An artist has to know when to walk away. Establish the discipline to say “this is done” with your writing. –Sharí Alexander
About Sharí Alexander
Sharí helps leaders and entrepreneurs be more persuasive. Everything she writes and teaches is based off of personally studying under master influencers, including CIA field agents, hostage negotiators, con-artists, HUMINT officers, interrogators, trial attorneys, mentalists, undercover law enforcement, and even pick-up artists.
According to Sharí, when a con artist knows more about influence, and has a language around influence, but leaders and entrepreneurs don’t, there’s something wrong. Sharí want’s to turn those tables around. Her mission is to put these powerful skills in the hands of entrepreneurs and leaders so that they can effectively be a positive influence in their businesses and lives.
In this interview Sharí talks about what to listen for and look for in order to be more observant and more influential in interviews and everyday conversations, why the best creativity happens inside (not outside) the box and how all books are really team projects. We also discuss how true artists know when to walk away and how, as writers, we too need to have the discipline to say “this is done” with our writing.
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Topics We Explored
- The three stages of influence
- What to listen for and look for in order to be more observant and more influential in conversations.
- What it’s like when you have 4 years of research under your belt and now it’s time to write.
- How to know when you have enough research to start writing.
- Realizing that the topic of the book your trying to write is too broad and you have to pick a more narrow focus
- When you have to let go of a book that you put a lot of time, energy and effort into because it’s not right (for whatever reason)
- The challenge of interviewing people who have sensitive, secret or high level jobs and don’t want to be quoted.
- Building trust with the person you’re interviewing and how to get the most out of them.
- The difference between the three types of conversations (interrogation, interview and elicitation) in regards to getting information from someone else.
- The bracketing and bucketing sales process techniques.
- Writing first thing in the morning. And to help with this, know what you’re going to write about the night before.
- When you’re talking to someone and you want to influence them or the conversation, give your mind a task so that it doesn’t wander and can focus in on the goal and the outcome that you want.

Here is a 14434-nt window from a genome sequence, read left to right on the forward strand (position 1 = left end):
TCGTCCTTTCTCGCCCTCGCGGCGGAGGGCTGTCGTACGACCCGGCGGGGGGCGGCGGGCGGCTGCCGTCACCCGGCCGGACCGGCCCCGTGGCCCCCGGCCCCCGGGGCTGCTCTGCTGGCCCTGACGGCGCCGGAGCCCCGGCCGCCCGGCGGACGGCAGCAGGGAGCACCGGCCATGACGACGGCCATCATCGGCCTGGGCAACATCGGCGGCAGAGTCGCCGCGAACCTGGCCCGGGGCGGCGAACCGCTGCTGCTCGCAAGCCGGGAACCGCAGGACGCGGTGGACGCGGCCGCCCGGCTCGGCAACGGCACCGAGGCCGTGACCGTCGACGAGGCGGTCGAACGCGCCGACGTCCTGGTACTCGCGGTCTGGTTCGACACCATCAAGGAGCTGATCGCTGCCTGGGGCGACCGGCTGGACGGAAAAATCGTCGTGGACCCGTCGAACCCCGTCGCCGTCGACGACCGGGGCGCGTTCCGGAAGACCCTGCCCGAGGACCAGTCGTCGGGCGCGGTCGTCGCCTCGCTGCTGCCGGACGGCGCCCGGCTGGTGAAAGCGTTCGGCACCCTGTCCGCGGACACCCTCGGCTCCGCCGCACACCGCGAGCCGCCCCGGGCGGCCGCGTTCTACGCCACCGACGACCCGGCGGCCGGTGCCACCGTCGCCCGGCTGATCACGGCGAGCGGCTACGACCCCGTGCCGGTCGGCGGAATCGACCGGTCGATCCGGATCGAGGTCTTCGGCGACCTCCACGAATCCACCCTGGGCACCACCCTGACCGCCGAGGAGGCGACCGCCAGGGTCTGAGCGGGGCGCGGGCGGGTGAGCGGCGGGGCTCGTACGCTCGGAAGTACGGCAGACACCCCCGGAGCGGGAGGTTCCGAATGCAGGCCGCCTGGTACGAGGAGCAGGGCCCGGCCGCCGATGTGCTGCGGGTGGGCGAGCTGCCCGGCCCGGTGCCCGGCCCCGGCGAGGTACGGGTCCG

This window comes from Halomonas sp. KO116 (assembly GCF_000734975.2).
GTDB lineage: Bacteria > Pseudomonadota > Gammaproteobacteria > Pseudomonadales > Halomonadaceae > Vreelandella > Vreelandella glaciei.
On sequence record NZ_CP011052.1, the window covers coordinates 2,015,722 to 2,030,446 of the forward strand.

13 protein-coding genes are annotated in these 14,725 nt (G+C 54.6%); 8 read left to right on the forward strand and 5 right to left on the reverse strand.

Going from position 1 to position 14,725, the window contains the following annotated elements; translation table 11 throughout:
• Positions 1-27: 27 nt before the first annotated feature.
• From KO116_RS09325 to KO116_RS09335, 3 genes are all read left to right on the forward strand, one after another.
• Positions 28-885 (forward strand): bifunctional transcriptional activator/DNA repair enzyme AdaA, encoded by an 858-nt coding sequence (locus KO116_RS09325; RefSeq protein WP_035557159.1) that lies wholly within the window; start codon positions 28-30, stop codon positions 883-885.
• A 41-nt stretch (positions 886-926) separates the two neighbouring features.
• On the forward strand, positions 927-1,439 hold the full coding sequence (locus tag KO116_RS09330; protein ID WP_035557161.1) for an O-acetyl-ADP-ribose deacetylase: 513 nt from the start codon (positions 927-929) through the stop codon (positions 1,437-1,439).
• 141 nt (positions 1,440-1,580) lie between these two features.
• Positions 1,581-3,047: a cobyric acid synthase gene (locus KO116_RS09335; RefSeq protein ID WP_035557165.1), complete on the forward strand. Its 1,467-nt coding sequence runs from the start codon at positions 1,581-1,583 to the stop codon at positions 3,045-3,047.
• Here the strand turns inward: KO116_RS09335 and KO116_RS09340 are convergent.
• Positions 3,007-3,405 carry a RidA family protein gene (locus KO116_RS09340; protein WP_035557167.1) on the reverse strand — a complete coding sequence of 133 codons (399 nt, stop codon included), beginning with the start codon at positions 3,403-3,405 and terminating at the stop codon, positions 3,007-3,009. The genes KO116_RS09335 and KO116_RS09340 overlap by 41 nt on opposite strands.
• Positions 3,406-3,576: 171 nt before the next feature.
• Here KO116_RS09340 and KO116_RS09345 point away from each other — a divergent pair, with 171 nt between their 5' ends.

- When you’re researching people to write about you should read their books, books they referenced or mentioned in your interviews.
- Set up Google alerts so you’re up to date with everything that’s going on in your industry.
- Part of the artistic process is realizing that you don’t really know what it’s going to be until it’s done and you’re going to go through lots of ebbs and flows until you arrive at where you need to be to make great work.
- When you’re scheduling interviews for research, allocate a minimum of 1 hour, even 2 hours if you can, so that you have enough time to build report and get down to the specifics you’re looking for.
- As the person you’re interviewing is telling you a story, imagine it in your mind and anywhere where you don’t have a detail, ask a question to clarify but ask it in the form of a statement. This is because questions are actually very poor tools in conversations. Questions trigger mental filters that put the interviewee in a more uncomfortable position than if you were to simply make a statement that they can then agree with or correct.
- The artist has to know when to walk away. Establish the discipline to say “this is done” with your writing.
- All books are really team projects. At some point you have to hand it over to an editor and collaboratively work through the rough spots together.
- A rule you should have with yourself when you’re writing is when you’re finished writing a chapter, do not go back to that chapter and re-read it until the rest of the book is done.
- The best way to build a consistent writing habit is to surround yourself with a community of people who are trying do the same thing.
- The best creativity happens inside the box.
Resources and Books Mentioned
- On Writing Well: The Classic Guide to Writing Nonfiction, William Zinsser